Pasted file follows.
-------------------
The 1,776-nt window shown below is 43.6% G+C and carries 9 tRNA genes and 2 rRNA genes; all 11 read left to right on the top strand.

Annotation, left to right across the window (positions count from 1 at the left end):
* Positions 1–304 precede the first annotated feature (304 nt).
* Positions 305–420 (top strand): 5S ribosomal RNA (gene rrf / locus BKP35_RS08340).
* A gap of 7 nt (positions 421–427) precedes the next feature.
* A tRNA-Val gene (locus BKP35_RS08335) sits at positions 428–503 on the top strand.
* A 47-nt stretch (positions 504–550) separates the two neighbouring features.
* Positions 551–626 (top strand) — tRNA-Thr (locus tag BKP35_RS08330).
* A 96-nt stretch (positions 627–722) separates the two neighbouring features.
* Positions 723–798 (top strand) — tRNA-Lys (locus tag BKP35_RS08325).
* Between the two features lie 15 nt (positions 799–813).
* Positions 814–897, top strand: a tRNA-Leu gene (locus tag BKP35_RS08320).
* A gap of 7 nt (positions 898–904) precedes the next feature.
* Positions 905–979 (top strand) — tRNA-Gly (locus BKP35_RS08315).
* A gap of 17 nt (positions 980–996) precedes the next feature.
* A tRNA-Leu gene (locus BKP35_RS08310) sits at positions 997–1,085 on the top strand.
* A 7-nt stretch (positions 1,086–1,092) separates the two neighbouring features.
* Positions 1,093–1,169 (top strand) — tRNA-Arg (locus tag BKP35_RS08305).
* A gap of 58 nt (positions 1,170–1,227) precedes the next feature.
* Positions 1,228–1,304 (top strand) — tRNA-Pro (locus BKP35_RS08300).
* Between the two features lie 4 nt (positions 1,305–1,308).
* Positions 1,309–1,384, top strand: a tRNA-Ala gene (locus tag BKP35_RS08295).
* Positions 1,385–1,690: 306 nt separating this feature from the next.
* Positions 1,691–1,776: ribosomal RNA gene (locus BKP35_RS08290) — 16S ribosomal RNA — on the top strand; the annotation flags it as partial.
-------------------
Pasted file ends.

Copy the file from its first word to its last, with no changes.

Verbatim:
The 1,776-nt window shown below is 43.6% G+C and carries 9 tRNA genes and 2 rRNA genes; all 11 read left to right on the top strand.

Annotation, left to right across the window (positions count from 1 at the left end):
* Positions 1–304 precede the first annotated feature (304 nt).
* Positions 305–420 (top strand): 5S ribosomal RNA (gene rrf / locus BKP35_RS08340).
* A gap of 7 nt (positions 421–427) precedes the next feature.
* A tRNA-Val gene (locus BKP35_RS08335) sits at positions 428–503 on the top strand.
* A 47-nt stretch (positions 504–550) separates the two neighbouring features.
* Positions 551–626 (top strand) — tRNA-Thr (locus tag BKP35_RS08330).
* A 96-nt stretch (positions 627–722) separates the two neighbouring features.
* Positions 723–798 (top strand) — tRNA-Lys (locus tag BKP35_RS08325).
* Between the two features lie 15 nt (positions 799–813).
* Positions 814–897, top strand: a tRNA-Leu gene (locus tag BKP35_RS08320).
* A gap of 7 nt (positions 898–904) precedes the next feature.
* Positions 905–979 (top strand) — tRNA-Gly (locus BKP35_RS08315).
* A gap of 17 nt (positions 980–996) precedes the next feature.
* A tRNA-Leu gene (locus BKP35_RS08310) sits at positions 997–1,085 on the top strand.
* A 7-nt stretch (positions 1,086–1,092) separates the two neighbouring features.
* Positions 1,093–1,169 (top strand) — tRNA-Arg (locus tag BKP35_RS08305).
* A gap of 58 nt (positions 1,170–1,227) precedes the next feature.
* Positions 1,228–1,304 (top strand) — tRNA-Pro (locus BKP35_RS08300).
* Between the two features lie 4 nt (positions 1,305–1,308).
* Positions 1,309–1,384, top strand: a tRNA-Ala gene (locus tag BKP35_RS08295).
* Positions 1,385–1,690: 306 nt separating this feature from the next.
* Positions 1,691–1,776: ribosomal RNA gene (locus BKP35_RS08290) — 16S ribosomal RNA — on the top strand; the annotation flags it as partial.